Mar. 28 - A Raguse memo from this date to Van Keuren relays a wire from Decker which states that visual vocal use of "Many Happy Returns" would cost two hundred dollars normally, but changing lyrics would bring the total fee to three hundred dollars.
Mar 31 to Apr. 2 - A surviving script derives from these dates. Alfalfa is referred to as "Alf," and Leonard Landy's character is called "Mortimer." Most significant, though, is Buckwheat, who is included in a script that was finished just two days prior to the first day of shooting.
Apr. 2 - A Van Keuren document from this date states "We are going to make only three of the remaining five pictures in our series, at which time The Gang unit will be transferred to Metro and they will continue the series thereafter." This reflects the fact that Roach owed MGM twelve one-reelers per season from 1936 to 1938. The current season had started with "Framing Youth" (no. 159), but only made it to ten films with "Hide And Shriek" (no. 169).
Apr. 4 - This was the first day of shooting. Scheduled were Alfalfa, Porky, Darla, Phillip Hurlick (sic), Gary Lee (sic), Wilma Cox, Johnny Arthur, and an animal man to handle the dog, the baby ducks and the frog. Also ordered was a birthday cake and other food. Shooting was to take place on the interior home set on Stage 4. The film was untitled at this point. The daily film report adds a cat to the list of animals and lists Gary as Gary Jasquer. The first portion of the film was mostly completed on this date, using the interior kitchen and interior dining room and hall sets. A Collum memo from this date to O'Brien, Van Keuren, Huber and Cash, requested that Alfalfa, Darla, Porky, Johnny Arthur, Wilma Cox and Phillip Hurlic, all be 'started' as of this date.
Apr. 5 - This was the second day of shooting. Scheduled were Alfalfa, Porky, Darla, Phillip Hurlick (sic), Gary Jasgur, Wilma Cox, Johnny Arthur, and the animal man. Shooting was to take place on the interior home set on Stage 4. The film was untitled at this point. The daily film report reveals that Alfalfa was sick and did not work. So basically, the cast and crew worked around his shots. I suspect that Porky and Phil were seated right next to Johnny Arthur at the dinner table so that work could be accomplished on this date, especially since the previous date dealt with the part of the film that takes place before the boys sit down. Only the dining room set was used on this date. A Raguse memo from this date copying in Van Keuren, O'Brien, Burch, Douglas and Tarver, stated that the title "Feed Them And Weep" was being cleared through Mr. Orr in New York.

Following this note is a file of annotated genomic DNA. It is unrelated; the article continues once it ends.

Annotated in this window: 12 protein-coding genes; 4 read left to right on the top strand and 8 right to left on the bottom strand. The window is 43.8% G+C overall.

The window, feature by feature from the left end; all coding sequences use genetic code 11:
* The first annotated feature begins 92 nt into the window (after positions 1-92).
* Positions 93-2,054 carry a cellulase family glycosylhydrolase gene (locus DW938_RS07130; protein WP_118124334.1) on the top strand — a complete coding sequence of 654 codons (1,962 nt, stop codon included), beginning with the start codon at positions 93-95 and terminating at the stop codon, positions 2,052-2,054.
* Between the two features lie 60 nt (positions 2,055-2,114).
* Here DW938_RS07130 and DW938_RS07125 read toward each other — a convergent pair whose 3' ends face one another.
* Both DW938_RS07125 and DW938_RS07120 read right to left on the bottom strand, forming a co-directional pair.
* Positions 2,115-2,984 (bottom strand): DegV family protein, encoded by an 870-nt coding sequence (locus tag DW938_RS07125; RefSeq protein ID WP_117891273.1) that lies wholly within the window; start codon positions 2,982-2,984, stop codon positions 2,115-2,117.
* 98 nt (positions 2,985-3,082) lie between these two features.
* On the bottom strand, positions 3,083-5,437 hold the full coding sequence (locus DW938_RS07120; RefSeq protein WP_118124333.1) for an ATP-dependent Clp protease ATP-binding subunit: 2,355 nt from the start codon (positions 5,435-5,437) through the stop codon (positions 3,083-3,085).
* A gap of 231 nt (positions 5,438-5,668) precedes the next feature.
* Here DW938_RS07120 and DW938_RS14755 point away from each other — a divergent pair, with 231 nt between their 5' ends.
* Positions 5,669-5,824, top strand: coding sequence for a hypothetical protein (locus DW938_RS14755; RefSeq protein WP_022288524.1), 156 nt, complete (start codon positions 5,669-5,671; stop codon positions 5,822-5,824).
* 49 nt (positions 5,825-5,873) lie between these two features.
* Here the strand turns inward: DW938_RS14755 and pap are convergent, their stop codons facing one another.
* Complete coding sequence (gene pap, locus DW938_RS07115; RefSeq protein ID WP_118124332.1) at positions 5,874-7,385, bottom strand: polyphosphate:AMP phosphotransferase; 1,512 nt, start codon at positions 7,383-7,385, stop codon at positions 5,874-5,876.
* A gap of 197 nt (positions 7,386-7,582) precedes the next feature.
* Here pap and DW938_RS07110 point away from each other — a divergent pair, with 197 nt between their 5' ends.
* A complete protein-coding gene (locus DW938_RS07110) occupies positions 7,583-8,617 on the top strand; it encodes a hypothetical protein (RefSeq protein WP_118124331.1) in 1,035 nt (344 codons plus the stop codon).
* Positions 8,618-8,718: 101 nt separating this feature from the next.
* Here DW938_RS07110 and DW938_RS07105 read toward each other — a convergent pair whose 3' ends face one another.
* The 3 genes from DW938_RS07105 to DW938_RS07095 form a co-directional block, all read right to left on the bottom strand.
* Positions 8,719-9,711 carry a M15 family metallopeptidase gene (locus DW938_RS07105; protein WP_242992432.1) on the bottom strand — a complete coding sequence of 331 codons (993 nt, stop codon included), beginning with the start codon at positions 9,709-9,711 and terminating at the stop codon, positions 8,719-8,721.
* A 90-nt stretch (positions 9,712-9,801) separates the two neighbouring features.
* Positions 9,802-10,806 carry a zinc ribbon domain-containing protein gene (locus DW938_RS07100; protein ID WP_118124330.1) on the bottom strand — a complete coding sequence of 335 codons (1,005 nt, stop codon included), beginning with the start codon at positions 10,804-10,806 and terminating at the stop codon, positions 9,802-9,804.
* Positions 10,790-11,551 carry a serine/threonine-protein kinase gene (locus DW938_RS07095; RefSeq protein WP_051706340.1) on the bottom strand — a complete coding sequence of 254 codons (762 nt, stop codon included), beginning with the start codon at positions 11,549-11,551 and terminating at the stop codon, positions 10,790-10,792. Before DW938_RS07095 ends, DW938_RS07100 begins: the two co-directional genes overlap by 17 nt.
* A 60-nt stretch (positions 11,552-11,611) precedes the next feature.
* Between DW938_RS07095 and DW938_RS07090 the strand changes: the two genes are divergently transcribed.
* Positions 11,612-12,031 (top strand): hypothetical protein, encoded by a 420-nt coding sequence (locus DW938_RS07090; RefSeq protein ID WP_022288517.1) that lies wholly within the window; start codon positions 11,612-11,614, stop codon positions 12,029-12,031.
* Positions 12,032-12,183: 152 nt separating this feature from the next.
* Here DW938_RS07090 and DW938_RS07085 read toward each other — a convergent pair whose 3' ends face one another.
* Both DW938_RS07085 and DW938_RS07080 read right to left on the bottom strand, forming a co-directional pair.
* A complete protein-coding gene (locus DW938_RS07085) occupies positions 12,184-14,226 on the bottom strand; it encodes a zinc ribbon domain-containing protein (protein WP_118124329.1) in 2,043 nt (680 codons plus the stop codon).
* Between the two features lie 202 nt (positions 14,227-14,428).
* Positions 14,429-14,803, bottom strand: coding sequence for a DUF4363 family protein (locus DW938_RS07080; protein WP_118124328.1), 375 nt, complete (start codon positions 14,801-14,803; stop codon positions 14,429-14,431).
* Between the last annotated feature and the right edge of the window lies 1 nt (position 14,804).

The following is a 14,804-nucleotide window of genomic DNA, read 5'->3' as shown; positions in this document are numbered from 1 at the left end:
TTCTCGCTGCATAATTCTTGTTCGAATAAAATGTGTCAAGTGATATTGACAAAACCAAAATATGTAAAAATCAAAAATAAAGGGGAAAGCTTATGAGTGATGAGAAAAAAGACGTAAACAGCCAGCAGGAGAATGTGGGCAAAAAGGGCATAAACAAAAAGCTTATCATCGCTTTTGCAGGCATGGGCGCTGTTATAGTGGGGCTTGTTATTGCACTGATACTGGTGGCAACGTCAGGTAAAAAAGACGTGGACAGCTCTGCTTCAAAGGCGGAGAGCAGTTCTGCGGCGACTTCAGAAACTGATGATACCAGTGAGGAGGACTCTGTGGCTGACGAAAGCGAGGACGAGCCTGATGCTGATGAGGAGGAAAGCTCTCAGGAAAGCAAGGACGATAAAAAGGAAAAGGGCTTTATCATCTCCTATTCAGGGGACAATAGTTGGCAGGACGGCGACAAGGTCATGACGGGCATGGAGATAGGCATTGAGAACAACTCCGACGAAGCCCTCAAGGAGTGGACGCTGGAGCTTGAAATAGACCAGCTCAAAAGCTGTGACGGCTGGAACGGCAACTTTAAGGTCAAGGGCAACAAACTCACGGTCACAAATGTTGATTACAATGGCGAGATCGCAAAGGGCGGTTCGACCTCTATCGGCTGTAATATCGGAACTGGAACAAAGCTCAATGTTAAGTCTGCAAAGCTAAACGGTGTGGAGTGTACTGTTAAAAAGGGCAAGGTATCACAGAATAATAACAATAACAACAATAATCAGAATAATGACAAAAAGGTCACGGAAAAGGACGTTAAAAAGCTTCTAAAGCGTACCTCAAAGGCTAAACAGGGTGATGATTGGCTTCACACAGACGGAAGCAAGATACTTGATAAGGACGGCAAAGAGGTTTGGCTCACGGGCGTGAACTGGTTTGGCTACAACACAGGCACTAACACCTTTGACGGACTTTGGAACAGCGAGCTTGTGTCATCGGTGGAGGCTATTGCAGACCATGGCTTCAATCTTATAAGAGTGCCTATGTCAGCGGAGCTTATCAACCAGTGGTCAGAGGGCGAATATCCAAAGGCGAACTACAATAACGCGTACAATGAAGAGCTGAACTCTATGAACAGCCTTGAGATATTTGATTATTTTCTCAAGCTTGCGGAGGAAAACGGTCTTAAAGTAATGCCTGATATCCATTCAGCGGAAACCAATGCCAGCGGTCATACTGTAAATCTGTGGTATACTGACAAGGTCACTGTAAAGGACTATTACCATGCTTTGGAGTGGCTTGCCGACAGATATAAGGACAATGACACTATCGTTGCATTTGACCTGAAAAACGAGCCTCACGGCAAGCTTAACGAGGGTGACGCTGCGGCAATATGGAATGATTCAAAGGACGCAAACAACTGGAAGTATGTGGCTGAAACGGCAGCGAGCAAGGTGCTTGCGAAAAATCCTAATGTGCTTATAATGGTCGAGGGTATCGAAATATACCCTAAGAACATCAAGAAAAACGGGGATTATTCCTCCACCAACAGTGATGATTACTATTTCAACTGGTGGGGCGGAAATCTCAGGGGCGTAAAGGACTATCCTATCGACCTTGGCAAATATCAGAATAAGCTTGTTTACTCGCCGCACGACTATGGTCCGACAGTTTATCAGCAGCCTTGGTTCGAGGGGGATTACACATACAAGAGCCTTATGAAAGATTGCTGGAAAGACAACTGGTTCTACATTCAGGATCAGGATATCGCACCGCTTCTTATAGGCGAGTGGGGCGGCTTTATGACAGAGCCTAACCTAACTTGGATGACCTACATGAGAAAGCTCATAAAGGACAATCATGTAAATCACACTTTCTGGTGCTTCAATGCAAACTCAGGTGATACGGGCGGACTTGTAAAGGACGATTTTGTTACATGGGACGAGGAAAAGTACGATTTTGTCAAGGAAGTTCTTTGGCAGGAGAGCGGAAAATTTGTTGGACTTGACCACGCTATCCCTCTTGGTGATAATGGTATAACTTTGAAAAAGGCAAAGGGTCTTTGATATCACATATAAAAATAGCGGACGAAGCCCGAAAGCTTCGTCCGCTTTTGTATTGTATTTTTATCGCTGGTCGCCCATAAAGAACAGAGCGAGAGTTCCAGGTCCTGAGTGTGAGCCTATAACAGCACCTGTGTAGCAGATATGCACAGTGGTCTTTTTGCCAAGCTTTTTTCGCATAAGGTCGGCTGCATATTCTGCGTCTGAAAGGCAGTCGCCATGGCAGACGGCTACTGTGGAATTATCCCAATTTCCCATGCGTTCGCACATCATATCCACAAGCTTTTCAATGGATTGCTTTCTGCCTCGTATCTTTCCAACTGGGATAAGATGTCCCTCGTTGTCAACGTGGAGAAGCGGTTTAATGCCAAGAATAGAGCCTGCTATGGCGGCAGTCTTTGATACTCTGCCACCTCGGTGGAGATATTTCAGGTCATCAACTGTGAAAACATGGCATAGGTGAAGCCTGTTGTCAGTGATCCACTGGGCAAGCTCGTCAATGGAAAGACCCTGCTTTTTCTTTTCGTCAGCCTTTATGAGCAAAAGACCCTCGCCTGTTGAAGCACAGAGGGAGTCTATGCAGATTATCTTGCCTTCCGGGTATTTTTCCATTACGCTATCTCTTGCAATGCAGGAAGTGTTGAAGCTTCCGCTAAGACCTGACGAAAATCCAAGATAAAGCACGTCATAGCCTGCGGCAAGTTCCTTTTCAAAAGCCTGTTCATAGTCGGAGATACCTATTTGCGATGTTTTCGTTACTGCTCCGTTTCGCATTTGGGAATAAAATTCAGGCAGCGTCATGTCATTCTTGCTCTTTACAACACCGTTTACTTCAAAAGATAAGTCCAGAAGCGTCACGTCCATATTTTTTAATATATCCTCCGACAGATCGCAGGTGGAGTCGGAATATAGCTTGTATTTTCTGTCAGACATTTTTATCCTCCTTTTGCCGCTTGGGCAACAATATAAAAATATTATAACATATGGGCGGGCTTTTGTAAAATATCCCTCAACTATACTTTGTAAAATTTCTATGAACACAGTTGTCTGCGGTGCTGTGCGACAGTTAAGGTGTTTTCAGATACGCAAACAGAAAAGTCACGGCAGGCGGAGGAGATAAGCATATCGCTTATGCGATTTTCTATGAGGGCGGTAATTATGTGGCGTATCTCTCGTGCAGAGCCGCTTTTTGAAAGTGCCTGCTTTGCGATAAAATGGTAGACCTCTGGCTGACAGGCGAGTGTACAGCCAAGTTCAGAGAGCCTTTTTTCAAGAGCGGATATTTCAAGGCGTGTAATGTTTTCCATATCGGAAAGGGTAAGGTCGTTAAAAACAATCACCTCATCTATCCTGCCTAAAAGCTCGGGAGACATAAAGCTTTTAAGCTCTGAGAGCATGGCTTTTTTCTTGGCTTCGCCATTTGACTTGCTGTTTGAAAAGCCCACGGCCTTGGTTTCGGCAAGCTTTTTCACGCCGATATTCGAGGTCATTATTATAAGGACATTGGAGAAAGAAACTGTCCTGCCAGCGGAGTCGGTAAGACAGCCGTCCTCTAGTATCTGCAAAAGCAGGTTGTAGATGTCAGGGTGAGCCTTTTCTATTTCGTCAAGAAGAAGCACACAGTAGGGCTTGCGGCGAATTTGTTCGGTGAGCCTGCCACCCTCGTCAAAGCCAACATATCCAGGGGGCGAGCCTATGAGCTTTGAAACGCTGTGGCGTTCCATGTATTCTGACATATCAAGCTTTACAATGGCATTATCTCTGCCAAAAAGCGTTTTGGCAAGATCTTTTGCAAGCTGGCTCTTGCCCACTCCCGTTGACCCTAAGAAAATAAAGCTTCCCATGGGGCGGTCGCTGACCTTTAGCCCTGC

Apr. 6 - This was the third day of shooting. Scheduled were Alfalfa, Porky, Darla, Phillip Hurlick (sic), Gary Jasgur, Wilma Cox, Johnny Arthur, and the animal man. Shooting was to take place on the interior home set on Stage 4. It appears that this was originally intended to be the last day of shooting, but a note on the call sheet states that more shooting was scheduled for the next day. The call sheet was still listing this film as untitled. The daily film report specifies that a dog, a cat and ducks were used on this date. All of the activity took place on the interior dining room set.
Apr. 7 - This was the final day of shooting. Present were Alfalfa, Porky, Darla, Phil, Johnny, Wilma and Gary. Also present was Marvin Hatley, 'recording on set.' This was the day on which Alfalfa's song was shot, as well as Leonard Landy's series debut. Shooting took place on the interior dining room and hall set, and the interior kitchen set. The daily film report for this date states that the production was completed. A Collum memo from this date to O'Brien, Van Keuren, Huber and Cash, requests that Alfalfa, Porky, Darla, Johnny, Wilma, and Phillip be 'closed' as of this date.

A March 24th Van Keuren letter from this date to Fred Quimby of MGM suggests the hiring of several members of the Our Gang crew, pending the agreement of the proposed transference by the two companies. These members were director Gordon Douglas, cameraman Art Lloyd, assistant director Lawrence Tarver, property man Charles Oelze, school teacher Fern Carter, writer Bob McGowan, and writer Hal Law. "The above persons have been associated with the Gang for many years, understand their peculiarities, and I feel are best suited to economically expedite the pictures. With the exception of Gordon Douglas, they all work on a week to week basis, and while we cannot guarantee delivery to you, I feel certain that they would be very glad of the opportunity to continue with the Unit." The last three people on the list did indeed move to MGM with the Gang. Douglas was loaned to MGM by Roach for two months.

A document prepared at the beginning of the film season gave projected dates for all of the one-reelers to be released. Editing on this film was to begin on Feb. 25th, with the negative cut on Mar. 9th and shipped to MGM on Mar. 12th, and the film released on Mar. 26th.

A press item states that Alfalfa was the first honorary bat boy for the Hollywood Stars baseball team at Wrigley Field, where they played the San Francisco Seals as part of a 'father and son' day. The date given is April 7th, which would conflict with Alfalfa's shooting schedule. However, a perusal of newspaper archives reveals that the Stars and the Seals did indeed play each other on this date, though there were more games over the weekend. Saturday the 9th seems to be a likelier candidate for the Alfalfa game.


See anything that needs changing? Contact me at BtheW@aol.com.


© Robert Demoss.


My thanks to the following people for assisting with this page:
Rob Stone (for providing the production number)
Joe Moore (for providing the copyright information)
Paul Mular (for providing info on the Cabin Fever laserdiscs)
Debby Mendelsohn (for verifying the spelling of Gary Jasgur's last name)
bigshotjones (for researching Gary Jasgur and getting discussion started on this matter)